Since his TBI Psych Eval earlier in the week he has been on edge. Not once has it really let up because it brought back memories and flashbacks. This was something that no one had prepared us for or even warned us about. So, in the end it hit him and now me, like a ton of bricks. I expect days of keeping to myself and trying to control the kids because he is just having one of "those" days. I didn't even think almost a week following the eval we would still be battling it all. What also gets me is that he has had four 24 hour duties over a week and a half. Why does someone in his situation get placed on back to back duties. Why would you put someone with instantaneous changes in moods on duties that may leave them more disturbed than they already were? Why not just twelve hours at a time? Right now I feel as though I can barely talk to him and if circumstances were different, I would be furious with him. Yet, in this situation, I find myself capable of being able to handle it differently. Why, you may ask? Well, it's pretty simple. Kev signed up to protect me, our family, you, and the rest of our country. The most selfless act any man or woman can do. Even when enlisting, what he didn't ask for is this constant hell he is now forever living through and trying to overcome. In all reality, he can't help when these moods strike. He can't help when something stirs up a flashback or the feelings that rush over him. Therefore, I find it easier to contain the emotions that rush over me when it comes to him. However, at the end I find myself overly exhausted, emotional, missing my husband, lonely, and sad. I find myself longing for just a few moments of a life with limited worries. How nice would it be to only worry about material things, weekend trips without my husband or bills, rather than things that people overlook and take for granted. In eight years I have probably spent more time away from Kev than I have with him. I am turning 28 in a few weeks and have not had my husband home for one single birthday since I turned 20... Yet, as much as I want him home this year and not on duty, that just seems so trivial in this case. I just want my husband and to see him less stress, less on edge, and more at ease and enjoying the simple things in life.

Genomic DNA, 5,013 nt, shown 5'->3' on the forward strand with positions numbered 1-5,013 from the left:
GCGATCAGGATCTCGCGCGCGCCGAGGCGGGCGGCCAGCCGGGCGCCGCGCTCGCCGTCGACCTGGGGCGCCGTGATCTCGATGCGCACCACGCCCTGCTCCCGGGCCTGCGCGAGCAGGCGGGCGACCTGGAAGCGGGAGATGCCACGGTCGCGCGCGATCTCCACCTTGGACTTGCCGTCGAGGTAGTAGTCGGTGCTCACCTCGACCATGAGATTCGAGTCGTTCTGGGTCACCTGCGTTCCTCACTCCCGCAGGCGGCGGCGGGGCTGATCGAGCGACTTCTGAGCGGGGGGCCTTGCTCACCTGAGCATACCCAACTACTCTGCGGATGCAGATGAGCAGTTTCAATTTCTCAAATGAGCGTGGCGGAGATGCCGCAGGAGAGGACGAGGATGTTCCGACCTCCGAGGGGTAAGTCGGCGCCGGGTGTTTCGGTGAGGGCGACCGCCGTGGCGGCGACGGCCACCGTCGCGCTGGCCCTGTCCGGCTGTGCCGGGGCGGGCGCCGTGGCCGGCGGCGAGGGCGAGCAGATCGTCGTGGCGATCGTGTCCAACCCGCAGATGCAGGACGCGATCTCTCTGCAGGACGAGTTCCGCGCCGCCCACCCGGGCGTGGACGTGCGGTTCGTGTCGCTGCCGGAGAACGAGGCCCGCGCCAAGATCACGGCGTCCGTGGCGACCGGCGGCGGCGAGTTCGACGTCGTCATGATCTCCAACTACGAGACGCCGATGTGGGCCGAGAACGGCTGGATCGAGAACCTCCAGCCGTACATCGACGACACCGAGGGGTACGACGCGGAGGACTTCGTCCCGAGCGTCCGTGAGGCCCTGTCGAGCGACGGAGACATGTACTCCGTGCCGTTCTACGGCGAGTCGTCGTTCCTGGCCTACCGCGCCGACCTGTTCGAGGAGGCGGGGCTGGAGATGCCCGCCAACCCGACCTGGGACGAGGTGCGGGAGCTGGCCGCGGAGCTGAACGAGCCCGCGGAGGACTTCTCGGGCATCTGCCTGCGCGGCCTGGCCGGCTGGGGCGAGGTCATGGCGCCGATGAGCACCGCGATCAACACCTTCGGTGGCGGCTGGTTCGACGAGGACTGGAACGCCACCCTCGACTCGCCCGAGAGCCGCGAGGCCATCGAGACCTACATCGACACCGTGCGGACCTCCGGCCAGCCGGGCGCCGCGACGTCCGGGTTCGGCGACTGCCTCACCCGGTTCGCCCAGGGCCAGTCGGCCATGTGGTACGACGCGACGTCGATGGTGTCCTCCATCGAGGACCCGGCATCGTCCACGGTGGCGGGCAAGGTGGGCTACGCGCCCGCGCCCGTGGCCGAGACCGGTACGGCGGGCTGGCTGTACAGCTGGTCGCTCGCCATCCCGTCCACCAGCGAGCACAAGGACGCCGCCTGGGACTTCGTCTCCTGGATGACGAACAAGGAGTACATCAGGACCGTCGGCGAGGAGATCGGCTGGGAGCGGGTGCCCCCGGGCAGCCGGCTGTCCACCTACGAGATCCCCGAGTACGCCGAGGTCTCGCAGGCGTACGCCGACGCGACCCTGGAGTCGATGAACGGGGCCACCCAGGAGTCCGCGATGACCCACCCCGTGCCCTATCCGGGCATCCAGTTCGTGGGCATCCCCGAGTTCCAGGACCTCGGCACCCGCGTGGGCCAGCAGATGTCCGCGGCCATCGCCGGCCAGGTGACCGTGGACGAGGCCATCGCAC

I am so tired of hearing people tell me that once he is out of the army, the "old" Kevin will return. What will it take to make them realize and comprehend that the man I originally fell in love with years ago will never again be that person. He won't be the person he was before he enlisted and served his time at war... more than once. He is forever changed, which I have learned that I will always be in love with this man. Even through all the ups and downs, the obstacles that we have been pushed through, he will always hold my heart and I will always be in love with him. It's not him that will have to change from the man he has become, it is me that has and will learn to adjust and work around the changes without losing our love, and instead just gaining a more mature and understanding love in our relationship.

~ Brittney Biddle